And the Belarusian Anti-Nuclear Campaign, which is one among many Russian and Belarusian organisations trying to prevent the construction, in Belarus’s town of Ostrovets, of a new nuclear power plant to an as-yet untested Rosatom design, wrote this in an address to Russia’s Putin and Belarus’s President Alexander Lukashenko: “The known incidents and deficiencies in the operation and construction of Russian-built NPPs in Russia, Iran, and China, as well as the recent collapse of reinforcing steelwork at the construction site of the containment building at [Leningrad] NPP-2, are evidence that Rosatom and its structures have serious problems of a systemic nature and cannot guarantee the quality of their sites. This propagation of dangerous nuclear technologies places a special responsibility on the Russian government.”
What the Belarusian Anti-Nuclear Campaign is referring to is the less than perfect performance record Rosatom has been showing in its international construction contracts, such as problems with completing and launching the reactor at Iran’s Bushehr or the 3,000 or so complaints brought by China to Rosatom’s notice with regard to the quality of the equipment supplied to a station Rosatom is building there.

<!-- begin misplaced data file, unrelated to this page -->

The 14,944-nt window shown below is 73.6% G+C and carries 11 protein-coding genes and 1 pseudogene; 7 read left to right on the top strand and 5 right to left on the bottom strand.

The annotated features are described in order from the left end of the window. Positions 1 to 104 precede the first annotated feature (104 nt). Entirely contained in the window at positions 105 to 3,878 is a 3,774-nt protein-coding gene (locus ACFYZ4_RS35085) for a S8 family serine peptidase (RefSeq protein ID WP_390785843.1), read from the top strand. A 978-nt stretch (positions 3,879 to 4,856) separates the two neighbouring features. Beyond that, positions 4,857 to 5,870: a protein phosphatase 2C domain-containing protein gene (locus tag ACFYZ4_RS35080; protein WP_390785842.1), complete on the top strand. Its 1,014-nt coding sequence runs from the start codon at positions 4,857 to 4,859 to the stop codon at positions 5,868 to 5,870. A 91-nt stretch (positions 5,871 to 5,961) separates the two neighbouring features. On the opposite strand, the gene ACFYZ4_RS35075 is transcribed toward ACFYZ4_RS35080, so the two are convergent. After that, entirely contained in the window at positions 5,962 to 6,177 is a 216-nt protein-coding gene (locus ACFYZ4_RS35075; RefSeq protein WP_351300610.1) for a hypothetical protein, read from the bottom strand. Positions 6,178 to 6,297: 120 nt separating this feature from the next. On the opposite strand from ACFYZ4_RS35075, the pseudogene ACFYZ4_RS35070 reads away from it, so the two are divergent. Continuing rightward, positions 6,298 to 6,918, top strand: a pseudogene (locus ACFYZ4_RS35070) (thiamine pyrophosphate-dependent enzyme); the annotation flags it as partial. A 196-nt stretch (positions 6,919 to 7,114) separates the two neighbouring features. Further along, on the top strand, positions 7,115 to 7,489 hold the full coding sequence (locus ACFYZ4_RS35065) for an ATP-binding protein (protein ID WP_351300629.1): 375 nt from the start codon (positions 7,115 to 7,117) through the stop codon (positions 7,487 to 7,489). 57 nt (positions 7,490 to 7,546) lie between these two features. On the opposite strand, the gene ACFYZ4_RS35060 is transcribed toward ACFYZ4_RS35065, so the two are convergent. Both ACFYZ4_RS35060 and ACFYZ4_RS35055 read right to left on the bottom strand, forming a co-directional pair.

At the end of 2010, the Moscow-based ecological group Ecodefense! and Transparency International Russia presented a study that took a look at corruption risks in Rosatom’s purchasing practices – the results of an analysis of some 300 orders placed by the state corporation and posted on its website for open access.
At issue are contracts concluded by Rosatom with external organisations for goods or services needed for particular projects – orders paid with budget funding – and the study highlights prominent corruption risks present in Rosatom’s purchasing activities. Because of a special status the corporation enjoys in the country, Ecodefense! and Transparency International Russia conclude, Rosatom’s purchases are not subject to the jurisdiction of the federal law that establishes procedure for procuring goods or services for state or municipal needs. And even though Rosatom itself provides a set of guidelines for such activities in its Unified Industry Purchases Standard, the restrictions these impose on the purchaser or ordering party are less clearly defined than in that federal law.